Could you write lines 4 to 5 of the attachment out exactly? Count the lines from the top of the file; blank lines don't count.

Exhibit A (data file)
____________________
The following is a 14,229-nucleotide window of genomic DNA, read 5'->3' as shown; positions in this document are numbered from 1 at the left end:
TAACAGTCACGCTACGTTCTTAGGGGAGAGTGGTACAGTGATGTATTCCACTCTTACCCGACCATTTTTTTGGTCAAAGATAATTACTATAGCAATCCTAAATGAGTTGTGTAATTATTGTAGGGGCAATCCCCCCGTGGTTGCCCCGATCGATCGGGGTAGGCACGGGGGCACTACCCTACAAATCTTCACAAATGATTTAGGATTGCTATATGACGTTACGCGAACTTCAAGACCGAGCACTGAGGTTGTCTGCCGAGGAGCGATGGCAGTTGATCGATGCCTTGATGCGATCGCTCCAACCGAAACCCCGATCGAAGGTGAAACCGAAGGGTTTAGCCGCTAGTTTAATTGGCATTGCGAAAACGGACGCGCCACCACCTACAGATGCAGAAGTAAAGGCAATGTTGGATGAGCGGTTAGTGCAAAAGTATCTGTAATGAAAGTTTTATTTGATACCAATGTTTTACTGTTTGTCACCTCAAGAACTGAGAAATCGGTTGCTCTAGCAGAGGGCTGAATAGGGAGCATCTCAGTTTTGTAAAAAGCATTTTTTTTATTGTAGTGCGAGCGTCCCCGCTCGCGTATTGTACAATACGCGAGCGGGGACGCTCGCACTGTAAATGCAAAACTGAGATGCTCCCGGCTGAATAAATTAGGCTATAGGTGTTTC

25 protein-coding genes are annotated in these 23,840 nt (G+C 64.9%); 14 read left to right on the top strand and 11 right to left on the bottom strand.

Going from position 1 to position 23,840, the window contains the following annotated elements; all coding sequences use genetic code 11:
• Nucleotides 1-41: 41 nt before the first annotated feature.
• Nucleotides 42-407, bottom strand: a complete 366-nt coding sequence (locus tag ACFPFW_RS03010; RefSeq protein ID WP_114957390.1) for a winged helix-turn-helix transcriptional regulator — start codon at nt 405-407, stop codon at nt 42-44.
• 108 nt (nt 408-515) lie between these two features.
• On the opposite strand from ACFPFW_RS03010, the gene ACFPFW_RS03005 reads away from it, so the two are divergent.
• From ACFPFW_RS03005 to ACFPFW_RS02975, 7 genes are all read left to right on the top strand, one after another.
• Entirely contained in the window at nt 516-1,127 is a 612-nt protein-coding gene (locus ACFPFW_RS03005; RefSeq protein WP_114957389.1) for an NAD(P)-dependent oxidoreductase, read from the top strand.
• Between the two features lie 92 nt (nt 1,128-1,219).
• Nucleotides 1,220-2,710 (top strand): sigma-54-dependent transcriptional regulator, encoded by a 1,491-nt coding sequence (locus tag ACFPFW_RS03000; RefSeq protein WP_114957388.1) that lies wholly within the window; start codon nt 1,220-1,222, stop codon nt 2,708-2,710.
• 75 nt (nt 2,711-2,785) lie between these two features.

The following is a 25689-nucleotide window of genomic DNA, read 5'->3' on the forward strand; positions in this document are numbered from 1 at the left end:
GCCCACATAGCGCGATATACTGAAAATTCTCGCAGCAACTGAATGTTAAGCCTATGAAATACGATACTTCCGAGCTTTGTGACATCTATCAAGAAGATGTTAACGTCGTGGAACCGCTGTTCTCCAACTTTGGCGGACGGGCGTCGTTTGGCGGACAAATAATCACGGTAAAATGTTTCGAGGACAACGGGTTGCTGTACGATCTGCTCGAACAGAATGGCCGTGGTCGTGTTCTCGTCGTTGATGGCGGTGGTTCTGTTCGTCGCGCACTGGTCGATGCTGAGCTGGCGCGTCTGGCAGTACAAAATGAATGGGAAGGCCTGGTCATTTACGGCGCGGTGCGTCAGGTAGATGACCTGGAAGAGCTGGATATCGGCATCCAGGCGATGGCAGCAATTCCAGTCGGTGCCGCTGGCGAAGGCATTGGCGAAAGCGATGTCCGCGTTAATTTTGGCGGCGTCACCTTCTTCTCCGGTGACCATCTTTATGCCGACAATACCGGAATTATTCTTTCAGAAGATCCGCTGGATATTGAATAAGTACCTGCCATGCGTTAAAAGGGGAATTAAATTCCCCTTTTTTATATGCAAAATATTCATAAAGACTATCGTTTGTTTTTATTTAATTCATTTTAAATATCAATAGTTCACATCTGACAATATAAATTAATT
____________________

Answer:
Going from position 1 to position 23,840, the window contains the following annotated elements; all coding sequences use genetic code 11:
• Nucleotides 1-41: 41 nt before the first annotated feature.